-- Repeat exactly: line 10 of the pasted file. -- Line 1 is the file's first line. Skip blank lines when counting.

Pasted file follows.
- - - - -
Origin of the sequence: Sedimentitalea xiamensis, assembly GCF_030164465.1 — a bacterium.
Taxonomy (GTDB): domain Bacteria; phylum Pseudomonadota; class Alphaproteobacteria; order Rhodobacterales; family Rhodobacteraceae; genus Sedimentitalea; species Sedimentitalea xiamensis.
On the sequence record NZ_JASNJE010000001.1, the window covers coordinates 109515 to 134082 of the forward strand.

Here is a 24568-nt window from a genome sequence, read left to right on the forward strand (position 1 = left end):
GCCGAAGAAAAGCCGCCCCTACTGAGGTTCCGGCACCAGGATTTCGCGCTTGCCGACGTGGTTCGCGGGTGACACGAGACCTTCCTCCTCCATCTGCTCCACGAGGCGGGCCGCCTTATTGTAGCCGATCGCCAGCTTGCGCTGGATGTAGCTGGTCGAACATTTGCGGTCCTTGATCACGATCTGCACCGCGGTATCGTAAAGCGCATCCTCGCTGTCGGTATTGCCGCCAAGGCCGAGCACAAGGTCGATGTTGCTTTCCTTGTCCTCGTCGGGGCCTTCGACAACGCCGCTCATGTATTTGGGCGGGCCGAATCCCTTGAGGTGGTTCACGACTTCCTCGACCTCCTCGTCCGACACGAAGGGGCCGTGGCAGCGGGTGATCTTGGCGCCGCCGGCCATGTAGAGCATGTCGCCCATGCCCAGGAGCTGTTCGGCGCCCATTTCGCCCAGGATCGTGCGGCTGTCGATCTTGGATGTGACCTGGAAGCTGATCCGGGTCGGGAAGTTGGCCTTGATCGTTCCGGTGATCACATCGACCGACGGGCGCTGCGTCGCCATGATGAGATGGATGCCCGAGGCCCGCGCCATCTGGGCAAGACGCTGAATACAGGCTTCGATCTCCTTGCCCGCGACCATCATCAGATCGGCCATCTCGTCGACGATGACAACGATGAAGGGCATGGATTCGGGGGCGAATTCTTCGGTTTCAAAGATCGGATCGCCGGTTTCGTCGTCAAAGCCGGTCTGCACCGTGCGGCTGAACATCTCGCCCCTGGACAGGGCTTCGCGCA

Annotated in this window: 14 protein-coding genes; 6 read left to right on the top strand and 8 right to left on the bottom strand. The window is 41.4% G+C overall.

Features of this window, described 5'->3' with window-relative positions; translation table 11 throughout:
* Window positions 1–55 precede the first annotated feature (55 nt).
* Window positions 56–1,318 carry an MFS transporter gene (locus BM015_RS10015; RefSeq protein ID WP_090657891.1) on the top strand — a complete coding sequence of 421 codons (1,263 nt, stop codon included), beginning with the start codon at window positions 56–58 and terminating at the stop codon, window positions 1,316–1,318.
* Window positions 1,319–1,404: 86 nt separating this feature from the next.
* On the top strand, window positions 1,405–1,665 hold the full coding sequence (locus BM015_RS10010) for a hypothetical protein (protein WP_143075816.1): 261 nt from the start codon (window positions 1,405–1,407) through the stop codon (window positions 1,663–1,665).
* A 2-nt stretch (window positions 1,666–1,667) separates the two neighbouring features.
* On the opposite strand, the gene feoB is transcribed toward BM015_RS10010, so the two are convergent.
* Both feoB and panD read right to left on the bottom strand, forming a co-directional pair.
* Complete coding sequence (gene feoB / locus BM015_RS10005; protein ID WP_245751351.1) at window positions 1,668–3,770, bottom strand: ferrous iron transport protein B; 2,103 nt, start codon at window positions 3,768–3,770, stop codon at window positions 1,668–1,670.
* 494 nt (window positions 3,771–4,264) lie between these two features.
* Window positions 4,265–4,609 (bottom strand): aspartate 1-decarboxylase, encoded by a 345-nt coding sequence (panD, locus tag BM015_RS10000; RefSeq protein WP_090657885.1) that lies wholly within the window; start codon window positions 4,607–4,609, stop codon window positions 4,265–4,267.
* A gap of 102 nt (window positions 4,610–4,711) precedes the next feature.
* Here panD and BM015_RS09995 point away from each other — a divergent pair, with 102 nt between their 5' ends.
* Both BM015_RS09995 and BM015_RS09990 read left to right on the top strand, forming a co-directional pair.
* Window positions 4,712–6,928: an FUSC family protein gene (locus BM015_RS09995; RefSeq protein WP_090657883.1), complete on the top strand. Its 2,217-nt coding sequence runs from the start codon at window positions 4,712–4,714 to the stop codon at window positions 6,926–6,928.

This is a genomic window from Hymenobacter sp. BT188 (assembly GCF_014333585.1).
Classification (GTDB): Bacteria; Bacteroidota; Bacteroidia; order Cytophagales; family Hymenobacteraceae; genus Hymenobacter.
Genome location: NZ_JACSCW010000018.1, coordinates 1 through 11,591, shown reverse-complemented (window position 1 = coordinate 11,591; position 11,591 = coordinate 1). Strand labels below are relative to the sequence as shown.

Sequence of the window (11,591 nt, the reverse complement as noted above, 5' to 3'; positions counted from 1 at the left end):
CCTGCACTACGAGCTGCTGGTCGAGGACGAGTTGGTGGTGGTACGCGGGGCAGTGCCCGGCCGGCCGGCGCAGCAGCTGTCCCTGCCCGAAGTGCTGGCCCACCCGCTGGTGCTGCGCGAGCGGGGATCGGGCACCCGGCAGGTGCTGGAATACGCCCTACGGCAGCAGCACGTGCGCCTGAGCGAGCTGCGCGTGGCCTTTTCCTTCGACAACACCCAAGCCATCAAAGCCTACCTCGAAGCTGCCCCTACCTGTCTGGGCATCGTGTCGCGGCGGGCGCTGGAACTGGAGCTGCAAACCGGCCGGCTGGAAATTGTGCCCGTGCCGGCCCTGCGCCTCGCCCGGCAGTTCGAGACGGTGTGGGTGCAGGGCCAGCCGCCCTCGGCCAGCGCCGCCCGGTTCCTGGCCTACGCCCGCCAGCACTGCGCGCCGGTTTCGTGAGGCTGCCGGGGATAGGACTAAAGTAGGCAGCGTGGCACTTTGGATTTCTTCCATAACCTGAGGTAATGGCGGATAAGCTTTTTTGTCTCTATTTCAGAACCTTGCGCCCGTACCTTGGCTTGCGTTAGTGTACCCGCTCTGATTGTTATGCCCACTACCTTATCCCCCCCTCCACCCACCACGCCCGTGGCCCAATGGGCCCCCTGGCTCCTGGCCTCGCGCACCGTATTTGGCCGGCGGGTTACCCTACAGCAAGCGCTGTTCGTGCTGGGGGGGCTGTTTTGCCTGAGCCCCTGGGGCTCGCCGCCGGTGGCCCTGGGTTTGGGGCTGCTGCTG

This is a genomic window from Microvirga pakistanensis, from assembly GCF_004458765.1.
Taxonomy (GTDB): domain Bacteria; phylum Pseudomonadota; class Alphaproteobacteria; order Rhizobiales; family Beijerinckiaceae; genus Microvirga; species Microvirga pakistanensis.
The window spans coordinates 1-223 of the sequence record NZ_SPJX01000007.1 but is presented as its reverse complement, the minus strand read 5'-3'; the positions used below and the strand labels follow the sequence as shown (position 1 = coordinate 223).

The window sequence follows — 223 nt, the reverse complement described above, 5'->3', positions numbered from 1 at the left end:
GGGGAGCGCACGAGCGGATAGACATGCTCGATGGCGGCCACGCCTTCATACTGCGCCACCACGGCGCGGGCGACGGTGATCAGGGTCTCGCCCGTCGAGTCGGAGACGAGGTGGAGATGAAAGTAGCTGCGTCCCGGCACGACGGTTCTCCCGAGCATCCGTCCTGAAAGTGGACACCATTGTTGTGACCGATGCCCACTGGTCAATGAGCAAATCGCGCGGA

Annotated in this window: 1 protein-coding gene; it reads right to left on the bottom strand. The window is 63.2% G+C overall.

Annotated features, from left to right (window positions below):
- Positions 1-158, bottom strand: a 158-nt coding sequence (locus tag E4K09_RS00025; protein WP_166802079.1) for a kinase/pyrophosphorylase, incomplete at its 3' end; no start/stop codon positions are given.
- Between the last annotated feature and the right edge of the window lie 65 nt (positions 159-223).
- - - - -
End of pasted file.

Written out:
* Window positions 1,319–1,404: 86 nt separating this feature from the next.